Saturday, July 2, 2011

Dover Superfund Site Close to Groundwater Remediation

May 27, 2008 by admin  
Filed under Energy & Environment

A landfill in Dover that was open between 1961 and 1979 has come up in the news again. The 50-care Dover Municipal Landfill on Tolend Road is one of eighteen Superfund sites in New Hampshire. Today the site received a new Consent Decree that “clears the way for continued clean up work and better environmental protection, including groundwater remediation,” according to the EPA.

The decree is subject to a 30-day public comment period and if it is entered, it will “ensure the completion of the ground water and source control remedies, EPA’s reimbursement for oversight, and continued monitoring to ensure the protection of public health and the environment,” according to an EPA statement. During its years of operation, the landfill accepted household waste as well as industrial waste that included solvents and tanning solutions from local industries. Some of the wastes were chlorinated solvents as well as sludge from the Dover wastewater plant.

Monitoring wells were installed around the site in 1977 and harmful organic solvents were found to be entering the ground water around the facility. Volatile Organic Compounds (VOCs) and arsenic have been found in the groundwater. Back in 1981, a waterline was installed to nearby homes so that they would not have to rely on their contaminated wells. There are about 50 homes within a 1 mile radius of the landfill, a nursing home within half a mile, and the prison is close to the landfill as well.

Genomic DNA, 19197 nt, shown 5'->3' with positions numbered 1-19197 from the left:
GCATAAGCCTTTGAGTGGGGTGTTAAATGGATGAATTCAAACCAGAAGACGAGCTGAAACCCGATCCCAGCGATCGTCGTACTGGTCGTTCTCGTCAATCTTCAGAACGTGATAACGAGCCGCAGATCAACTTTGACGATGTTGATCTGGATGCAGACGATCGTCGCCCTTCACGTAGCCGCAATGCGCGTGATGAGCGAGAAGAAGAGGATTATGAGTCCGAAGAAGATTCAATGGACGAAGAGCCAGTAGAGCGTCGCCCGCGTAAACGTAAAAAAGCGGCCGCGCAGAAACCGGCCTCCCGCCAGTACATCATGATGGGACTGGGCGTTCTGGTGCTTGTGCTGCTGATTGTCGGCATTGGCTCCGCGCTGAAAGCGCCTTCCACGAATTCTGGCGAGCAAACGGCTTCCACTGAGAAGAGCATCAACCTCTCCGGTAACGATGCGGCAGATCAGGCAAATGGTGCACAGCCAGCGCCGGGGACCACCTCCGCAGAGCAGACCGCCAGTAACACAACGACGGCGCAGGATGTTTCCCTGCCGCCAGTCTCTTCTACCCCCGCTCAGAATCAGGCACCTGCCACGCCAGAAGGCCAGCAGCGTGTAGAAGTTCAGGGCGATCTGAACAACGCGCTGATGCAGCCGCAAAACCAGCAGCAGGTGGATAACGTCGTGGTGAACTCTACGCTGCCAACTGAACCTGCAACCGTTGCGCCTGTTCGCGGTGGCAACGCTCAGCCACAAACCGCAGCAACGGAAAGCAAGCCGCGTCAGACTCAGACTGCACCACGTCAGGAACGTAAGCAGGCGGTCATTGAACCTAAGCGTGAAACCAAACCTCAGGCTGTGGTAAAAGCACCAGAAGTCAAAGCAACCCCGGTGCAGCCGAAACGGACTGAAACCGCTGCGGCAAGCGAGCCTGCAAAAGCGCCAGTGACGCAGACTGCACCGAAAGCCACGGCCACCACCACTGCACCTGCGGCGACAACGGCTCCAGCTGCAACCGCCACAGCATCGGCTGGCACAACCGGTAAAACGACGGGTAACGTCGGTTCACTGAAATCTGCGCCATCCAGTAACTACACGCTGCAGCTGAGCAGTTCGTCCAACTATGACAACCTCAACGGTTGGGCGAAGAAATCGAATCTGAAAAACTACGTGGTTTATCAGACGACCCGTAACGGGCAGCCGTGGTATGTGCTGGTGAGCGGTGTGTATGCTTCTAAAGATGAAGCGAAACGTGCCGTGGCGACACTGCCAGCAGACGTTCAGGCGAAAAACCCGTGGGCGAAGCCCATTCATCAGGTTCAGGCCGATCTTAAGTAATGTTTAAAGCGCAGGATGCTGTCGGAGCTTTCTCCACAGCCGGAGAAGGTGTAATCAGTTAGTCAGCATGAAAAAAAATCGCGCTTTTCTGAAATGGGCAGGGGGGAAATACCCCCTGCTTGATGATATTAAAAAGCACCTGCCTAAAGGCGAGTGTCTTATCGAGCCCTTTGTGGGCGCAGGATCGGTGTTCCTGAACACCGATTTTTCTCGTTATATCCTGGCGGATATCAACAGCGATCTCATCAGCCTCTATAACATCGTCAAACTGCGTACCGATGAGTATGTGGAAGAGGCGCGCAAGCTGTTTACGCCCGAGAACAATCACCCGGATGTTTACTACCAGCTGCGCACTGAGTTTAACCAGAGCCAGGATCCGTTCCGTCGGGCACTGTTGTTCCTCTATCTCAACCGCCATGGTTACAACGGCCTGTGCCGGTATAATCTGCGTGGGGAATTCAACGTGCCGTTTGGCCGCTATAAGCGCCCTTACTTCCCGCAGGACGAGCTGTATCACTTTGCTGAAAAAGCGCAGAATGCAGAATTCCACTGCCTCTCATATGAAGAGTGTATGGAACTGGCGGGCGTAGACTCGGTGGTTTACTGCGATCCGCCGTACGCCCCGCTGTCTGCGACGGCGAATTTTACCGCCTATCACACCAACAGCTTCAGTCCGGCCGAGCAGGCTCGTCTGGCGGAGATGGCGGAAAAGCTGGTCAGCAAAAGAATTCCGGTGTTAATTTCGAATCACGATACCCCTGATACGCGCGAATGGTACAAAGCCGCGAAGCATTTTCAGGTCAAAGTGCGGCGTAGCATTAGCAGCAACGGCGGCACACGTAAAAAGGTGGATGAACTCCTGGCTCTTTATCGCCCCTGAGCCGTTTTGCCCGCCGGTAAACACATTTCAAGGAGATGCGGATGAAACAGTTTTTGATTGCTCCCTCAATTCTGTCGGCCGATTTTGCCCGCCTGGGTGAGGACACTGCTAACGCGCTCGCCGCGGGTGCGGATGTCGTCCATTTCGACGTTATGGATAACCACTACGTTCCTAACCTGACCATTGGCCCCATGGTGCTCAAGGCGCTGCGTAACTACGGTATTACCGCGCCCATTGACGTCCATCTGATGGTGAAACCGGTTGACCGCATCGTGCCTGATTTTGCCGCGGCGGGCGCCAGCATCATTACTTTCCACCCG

Today, the Cocheco River – 400 feet from the site – has sediment that is contaminated with arsenic, according to the EPA. VOCs have also been found in the surface water by the government agency.

Concern is rising that the contaminated groundwater might seep into the Calderwood municipal well that supplies 20 percent of Dover’s water and is located only a half mile away from the site. Even closer is the Bellamy Reservoir, located a third of a mile from the landfill. That reservoir provides water for Portsmouth, Newington, New Castle, Greenland, and parts of Greenland, Rye, Madbury, and Durham. The contamination of these major water sources for the seacoast area would be catastrophic.

Complete information as well as the decree may be found at this site,… .

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